Radials & Counterpoise - Using them with Smartuners™
The SGC Smartuner gets energy into an antenna, but the design of an antenna is what controls what happens to the RF energy from there. For some antennas, the antenna is simply not complete without a radial system, or at least a counterpoise. Other types of antennas need no RF ground system at all. Most reference books on antennas provide solid guidance on radials and counterpoises, but only for antennas cut to a specific frequency. When using an SGC Smartuner, the rules have to change because the Smartuner operates across the full range of HF frequencies.
Radials and Counterpoises have two basic purposes:
1. To improve the RF ground conductivity for the ground current return path. Unless you live in a salt-water swamp, your ground conductivity makes a very poor path for the return of ground currents. This increases the ground losses and reduces the efficiency of an antenna that needs a good RF ground.
2. To provide a counterbalance for the feed point of the antenna to reduce RF radiation back to the radio room. The Smartuner changes the rules because there is no single frequency that you will be operating on, so all of the thumb rules for 1⁄4 and 1⁄2 wavelength radials don’t apply. It is possible to be either a purist or a pragmatist in deciding what radials to put in place. We’re going to be pragmatic about it and say, “Here are the thumb rules that work with a Smartuner":
A. If the antenna is balanced, you don’t need an RF Ground. Dipoles and Loops are the most common forms of balanced antennas in use. With a properly installed antenna fed by a Smartuner at the feed point, no RF ground is necessary.
B. If the antenna is unbalanced, a radial system or counterpoise is necessary for operation. The radial our counterpoise system is connected to the Smartuner RF Ground.
C. Base fed vertical antennas must have a good RF Ground system for efficiency. Vertical antennas can have radials mounted on or below the surface of the actual ground. If the radial system is mounted above the ground, it is technically a counterpoise and takes the place of the actual ground. An equally good ground can be created by mounting well-bonded chicken wire or other grid material to form the ground plane near the antenna.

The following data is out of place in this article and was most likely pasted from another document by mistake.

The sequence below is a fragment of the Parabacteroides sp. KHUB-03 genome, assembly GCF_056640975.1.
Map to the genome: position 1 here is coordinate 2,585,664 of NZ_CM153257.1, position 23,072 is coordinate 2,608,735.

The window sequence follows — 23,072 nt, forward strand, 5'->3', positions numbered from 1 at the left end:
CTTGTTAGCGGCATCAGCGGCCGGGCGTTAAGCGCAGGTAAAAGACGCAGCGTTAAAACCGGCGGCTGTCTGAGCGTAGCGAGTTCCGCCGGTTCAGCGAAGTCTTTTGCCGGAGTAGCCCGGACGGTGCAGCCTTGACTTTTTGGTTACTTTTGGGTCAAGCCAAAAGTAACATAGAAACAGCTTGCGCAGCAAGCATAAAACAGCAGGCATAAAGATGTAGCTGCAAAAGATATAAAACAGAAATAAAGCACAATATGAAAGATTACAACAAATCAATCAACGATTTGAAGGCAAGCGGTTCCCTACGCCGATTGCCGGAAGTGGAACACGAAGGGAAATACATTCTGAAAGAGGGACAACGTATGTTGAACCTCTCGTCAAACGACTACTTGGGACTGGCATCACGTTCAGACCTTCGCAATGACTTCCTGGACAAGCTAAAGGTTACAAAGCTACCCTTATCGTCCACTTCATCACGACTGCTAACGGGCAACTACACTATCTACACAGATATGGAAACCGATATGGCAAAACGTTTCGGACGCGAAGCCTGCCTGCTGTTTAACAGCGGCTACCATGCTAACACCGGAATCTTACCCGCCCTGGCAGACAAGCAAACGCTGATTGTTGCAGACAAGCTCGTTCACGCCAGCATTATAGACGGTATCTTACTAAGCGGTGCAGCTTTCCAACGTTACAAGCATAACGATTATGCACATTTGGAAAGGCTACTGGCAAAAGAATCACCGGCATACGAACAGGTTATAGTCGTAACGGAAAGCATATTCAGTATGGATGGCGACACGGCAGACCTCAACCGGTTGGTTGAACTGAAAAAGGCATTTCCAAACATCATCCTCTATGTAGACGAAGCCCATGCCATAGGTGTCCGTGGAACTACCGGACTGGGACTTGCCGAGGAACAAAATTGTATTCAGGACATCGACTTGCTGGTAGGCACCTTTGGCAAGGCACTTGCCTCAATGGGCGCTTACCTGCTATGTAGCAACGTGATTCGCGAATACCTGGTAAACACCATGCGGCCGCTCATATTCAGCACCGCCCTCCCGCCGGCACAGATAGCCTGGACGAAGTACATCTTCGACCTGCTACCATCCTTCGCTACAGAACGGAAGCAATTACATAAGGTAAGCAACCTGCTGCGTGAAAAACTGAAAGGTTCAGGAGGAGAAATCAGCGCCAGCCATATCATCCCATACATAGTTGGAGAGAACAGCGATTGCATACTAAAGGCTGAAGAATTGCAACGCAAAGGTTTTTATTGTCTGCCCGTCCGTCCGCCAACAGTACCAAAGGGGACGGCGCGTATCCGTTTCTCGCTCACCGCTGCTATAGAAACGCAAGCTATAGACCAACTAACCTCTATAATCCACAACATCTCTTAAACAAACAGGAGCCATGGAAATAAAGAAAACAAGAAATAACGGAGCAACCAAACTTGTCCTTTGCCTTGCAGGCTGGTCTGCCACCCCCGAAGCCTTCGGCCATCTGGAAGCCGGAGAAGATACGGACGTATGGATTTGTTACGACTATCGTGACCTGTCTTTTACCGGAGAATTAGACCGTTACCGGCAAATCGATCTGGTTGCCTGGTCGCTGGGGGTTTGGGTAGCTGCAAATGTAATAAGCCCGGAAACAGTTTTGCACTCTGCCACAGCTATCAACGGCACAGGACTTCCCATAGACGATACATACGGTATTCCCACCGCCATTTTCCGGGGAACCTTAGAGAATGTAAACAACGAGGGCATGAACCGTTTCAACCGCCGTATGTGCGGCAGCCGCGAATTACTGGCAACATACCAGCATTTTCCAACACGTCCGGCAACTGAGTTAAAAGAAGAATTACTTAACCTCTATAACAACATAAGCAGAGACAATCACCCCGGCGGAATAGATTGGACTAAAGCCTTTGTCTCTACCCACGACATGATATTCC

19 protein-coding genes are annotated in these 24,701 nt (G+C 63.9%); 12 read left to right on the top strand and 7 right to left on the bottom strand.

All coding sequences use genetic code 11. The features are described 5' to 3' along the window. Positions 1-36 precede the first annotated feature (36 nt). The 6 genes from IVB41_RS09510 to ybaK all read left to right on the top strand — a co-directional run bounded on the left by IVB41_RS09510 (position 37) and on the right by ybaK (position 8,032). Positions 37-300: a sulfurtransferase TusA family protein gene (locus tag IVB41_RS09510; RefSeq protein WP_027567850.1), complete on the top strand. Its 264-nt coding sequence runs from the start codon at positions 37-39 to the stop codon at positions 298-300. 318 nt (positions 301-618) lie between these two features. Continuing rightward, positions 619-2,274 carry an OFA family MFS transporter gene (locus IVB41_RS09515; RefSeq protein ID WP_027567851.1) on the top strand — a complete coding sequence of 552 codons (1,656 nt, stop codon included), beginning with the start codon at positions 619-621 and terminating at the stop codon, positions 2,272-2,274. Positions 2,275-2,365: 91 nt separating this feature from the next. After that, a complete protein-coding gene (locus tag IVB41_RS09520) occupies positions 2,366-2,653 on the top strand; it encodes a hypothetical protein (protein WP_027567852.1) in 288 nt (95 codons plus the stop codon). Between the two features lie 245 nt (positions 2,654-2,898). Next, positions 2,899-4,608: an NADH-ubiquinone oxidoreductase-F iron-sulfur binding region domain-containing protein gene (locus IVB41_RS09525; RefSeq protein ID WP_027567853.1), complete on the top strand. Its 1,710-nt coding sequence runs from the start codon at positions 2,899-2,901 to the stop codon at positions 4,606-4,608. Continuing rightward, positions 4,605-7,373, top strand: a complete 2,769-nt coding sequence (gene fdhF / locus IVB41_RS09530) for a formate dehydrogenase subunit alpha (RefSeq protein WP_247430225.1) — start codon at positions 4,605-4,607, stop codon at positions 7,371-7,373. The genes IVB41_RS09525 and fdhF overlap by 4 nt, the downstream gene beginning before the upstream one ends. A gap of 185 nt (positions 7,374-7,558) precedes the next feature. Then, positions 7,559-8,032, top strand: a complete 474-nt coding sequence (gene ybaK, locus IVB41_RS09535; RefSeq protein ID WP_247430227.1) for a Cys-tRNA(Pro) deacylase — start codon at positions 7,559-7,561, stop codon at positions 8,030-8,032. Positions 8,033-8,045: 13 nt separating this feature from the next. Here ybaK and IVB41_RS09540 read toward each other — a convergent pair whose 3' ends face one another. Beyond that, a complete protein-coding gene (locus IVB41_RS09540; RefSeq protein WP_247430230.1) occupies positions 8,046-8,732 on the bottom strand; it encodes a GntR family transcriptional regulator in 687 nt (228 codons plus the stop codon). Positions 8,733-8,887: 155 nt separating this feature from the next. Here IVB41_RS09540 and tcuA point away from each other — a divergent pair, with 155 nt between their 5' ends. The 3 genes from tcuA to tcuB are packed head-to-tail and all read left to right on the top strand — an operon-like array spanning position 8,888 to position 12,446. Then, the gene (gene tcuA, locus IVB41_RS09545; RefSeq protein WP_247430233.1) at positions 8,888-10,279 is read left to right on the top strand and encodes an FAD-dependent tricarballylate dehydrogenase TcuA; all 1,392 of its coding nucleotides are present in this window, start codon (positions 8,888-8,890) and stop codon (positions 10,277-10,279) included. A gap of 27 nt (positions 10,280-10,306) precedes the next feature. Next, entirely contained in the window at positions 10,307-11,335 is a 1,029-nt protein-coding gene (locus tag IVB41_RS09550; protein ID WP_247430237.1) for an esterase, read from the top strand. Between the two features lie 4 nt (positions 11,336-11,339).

D. Vertical antennas mounted high in the air will need to have a radial system mounted just below the antenna (a ground plane antenna) and connected directly to the Smartuner RF Ground. The ground plane on the antenna will shield anything mounted below it from RF, so a good place to mount the Smartuner for a raised vertical antenna is below the ground plane.
E. More radial wires are generally better. As the number gets larger, they improve the RF Ground less and less, to the point where there is no difference when adding one more radial to a system that already has 120 installed. Minimum systems of as few as 4 wires can provide an acceptable ground and increase the antenna’s efficiency by a significant amount. Generally, 6-8 radials is the minimum that should be used.
Figure 1 - Ground Radial System Picture Courtesy of www.arraysolutions.com
F. Radial wires should be as long as the antenna wire if possible. If you must use shorter wires, keep them as long as possible and use extra radial wires.
G. Antennas that use a vertical section as part of the radiator, such as the Inverted-L antenna, need to have a ground radial system just like a vertical antenna.
H. Horizontal, unbalanced antennas, such as a long wire or random wire, need an RF Ground wire that should be 10-15% longer than the antenna wire itself. This is often called a counterpoise. The RF ground wire in this case can be laid out in many ways, just so long as it does not cross over itself to form a loop. Indoors, such wires are often run under carpets or along walls, out of windows, or anywhere else convenient. This wire will often have large RF voltages on it, so it should be kept away from people or insulated to prevent contact.
I. Avoid connecting to a polluted ground. Building or Plant grounds can have a lot of other energy flowing through them that can get into your very sensitive receiver. RF Noise can come from many sources, particularly in industrial areas, and it can be present within the ground. Avoiding this energy is one of the main reasons for creating your own ground system.
While the Smartuner will provide a good match with a poor RF ground system and you will be able to transmit, your antenna efficiency will be low and you will be subject to RF problems that can make operation miserable at the very least. Getting the greatest efficiency out of your antenna system needs a proper RF ground unless you’re using a balanced antenna system. SGC’s book "HF User’s Guide", has an overview of the issues related to HF installation and operation and includes a section on antennas. You can download a free copy in PDF format from our publications page.
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